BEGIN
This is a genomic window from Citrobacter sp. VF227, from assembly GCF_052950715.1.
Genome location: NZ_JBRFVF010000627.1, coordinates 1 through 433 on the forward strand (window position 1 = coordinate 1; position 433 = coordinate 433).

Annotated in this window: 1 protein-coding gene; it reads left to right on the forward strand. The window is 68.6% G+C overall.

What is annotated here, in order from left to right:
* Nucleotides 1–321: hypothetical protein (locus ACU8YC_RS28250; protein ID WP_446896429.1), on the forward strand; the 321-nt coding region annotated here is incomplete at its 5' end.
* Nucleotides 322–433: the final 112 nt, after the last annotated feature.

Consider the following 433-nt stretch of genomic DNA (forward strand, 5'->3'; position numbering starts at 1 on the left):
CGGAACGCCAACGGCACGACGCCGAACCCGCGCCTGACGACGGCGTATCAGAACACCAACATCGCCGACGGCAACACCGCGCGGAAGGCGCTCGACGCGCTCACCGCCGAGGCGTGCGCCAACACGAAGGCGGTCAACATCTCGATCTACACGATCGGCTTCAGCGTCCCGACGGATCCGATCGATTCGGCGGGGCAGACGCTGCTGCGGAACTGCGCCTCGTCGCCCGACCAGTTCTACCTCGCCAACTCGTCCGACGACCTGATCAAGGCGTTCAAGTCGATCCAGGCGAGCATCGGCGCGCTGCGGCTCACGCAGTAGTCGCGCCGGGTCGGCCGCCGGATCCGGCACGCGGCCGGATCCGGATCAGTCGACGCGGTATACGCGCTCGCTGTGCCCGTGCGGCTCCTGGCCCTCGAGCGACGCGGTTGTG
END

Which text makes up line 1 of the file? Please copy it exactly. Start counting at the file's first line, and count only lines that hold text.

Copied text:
This is a genomic window from Citrobacter sp. VF227, from assembly GCF_052950715.1.